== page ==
There's also a total OMG!!!!! MUST TRY!!!! On this blog. A small silver knitted mushroom pendant. I love mushrooms. I enjoy knitting. I make jewelry. this is relevant to my interests.  http://www.bromeleighad.com/2013/01/tutorial-silver-knitted-mushroom.html  This does not look easy -knitting embroidery floss on tiny needles is a challenge simply because of the scale. Nevertheless is looks adorable, I have some different colors of metallic floss and pearl cotton (and serger yarn) lying around so I do want to try this and make an adorable mushroom necklace for myself.

It's been a very cold and snowy winter so I find myself battling cabin fever. on a recent very cold day Ben and I decided to go to the mall.  I needed new jeans and rather than wait for spring and pay full price I went to check out the end of the season last chance sales.  I'm happy I did.  I got two pairs of dark wash jeans from the Gap at half price. One pair was my go-to perfect boot" cut and the other was the "sexy date night straight" cut they introduced in the fall and are not continuing in the spring.   And over at Old Navy I got a pair of lighter wash straight legs and as I was coming out of the fitting room I passed the final markdowns rack and I saw a pair of super skinnies in my size and 75% off - the final price was a whole 10$ to be exact. I tried them on and they fit. And they didn't look hideous!  So I now have a pair of super skinnies in a not-so-skinny size number. It's a philosophical victory! I am still super skinny!!!!!! Yay me!  -or at least my jeans are.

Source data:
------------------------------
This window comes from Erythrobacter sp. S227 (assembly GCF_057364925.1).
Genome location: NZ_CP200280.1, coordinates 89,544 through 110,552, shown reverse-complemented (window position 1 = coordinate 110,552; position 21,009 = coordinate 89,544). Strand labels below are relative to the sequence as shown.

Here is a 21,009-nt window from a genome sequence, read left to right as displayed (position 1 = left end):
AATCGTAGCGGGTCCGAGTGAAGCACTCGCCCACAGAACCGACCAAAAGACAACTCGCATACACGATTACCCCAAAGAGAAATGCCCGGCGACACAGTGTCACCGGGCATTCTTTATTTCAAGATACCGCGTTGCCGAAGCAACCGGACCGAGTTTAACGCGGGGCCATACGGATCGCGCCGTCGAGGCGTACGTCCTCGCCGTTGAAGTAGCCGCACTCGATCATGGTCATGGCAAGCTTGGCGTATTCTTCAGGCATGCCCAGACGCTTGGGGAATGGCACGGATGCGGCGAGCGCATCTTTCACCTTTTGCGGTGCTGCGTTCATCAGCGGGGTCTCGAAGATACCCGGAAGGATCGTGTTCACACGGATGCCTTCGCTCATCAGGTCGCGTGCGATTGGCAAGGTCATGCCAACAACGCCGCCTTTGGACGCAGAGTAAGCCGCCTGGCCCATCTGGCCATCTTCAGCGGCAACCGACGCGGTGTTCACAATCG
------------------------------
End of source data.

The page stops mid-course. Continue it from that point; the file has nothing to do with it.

You know what this means -now that I have bought a pair of skinny jeans they will immediately go out of style. 

It also leaves me with lots of old jeans that have holes, rips, thin spots and more.  So I'm going to take these old jeans and a couple denim skirts I no longer wear and make some patchwork denim yardage and turn the yardage into a pair of pants and a skirt.  I have to sew the patches together with as little bulk as possible because I don't want seam intersections to be excessively bulky and unworkable -especially since I am making jeans.  If one of these patchwork seam intersections ends up at the crotch seam intersection I might end up with 8+ layers of denim to sew through.  Even my industrial 20U gags on that.   And I have to figure out the size of each patch and whether I want it to be even squares or off-set squares or sort of quilt-y inspired patches.  I might do quilt-inspired nine patches offset with larger basic boring squares.  Or I might do lots of simple basic 5X5 inch squares with fancy thread flat-locking done on the serger. 

And that is a picture of a pudgy little baby foot of a very late grandchild!  I also have a profile picture that I won't make public and it appears as baby already has hair on the head. Doesn't surprise me -Dan was a very hairy baby when he was born!

And that's it for now.  I hope to see my grandkid soon. more than just his/her foot.  Until then I will knit a few shrooms and cut up a t-shirt and some jeans and then maybe make something. 

Edit: the "make links" tool wasn't working yesterday so none of the links worked.  They do today. This morning I did all the link coding the old fashioned html way. Now they should work.  If you look at the hover titles they are all captions people have used while pinning stuff from my blog onto pinterest. 


Posted by lincatz at 10:37 AM EST
Updated: Thursday, 6 February 2014 9:58 AM EST
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Monday, 8 August 2011

Topic: The Fungus AmungUs

more tatted lace and mushroom fabric

 

I've been doing a bit more tatting.  I wanted to make a couple tops from this beige ribbed knit fabric I got in the 99¢ a yard bin at Len's and I made one using machine made modern lace...and it looks okay...not great but okay.  I decided to trim the second one with some tatted lace that I had been working on.  Back Story: the Mary Maxim store in Paris has a fine needlework department and they had tatting cotton in different colors.  This is unusual as most places sell tatting cotton in black, white and cream. There were blues, pinks, browns and all sorts of amazing color combos.  I got a few of these balls of thread and Began making some edgings and medallions.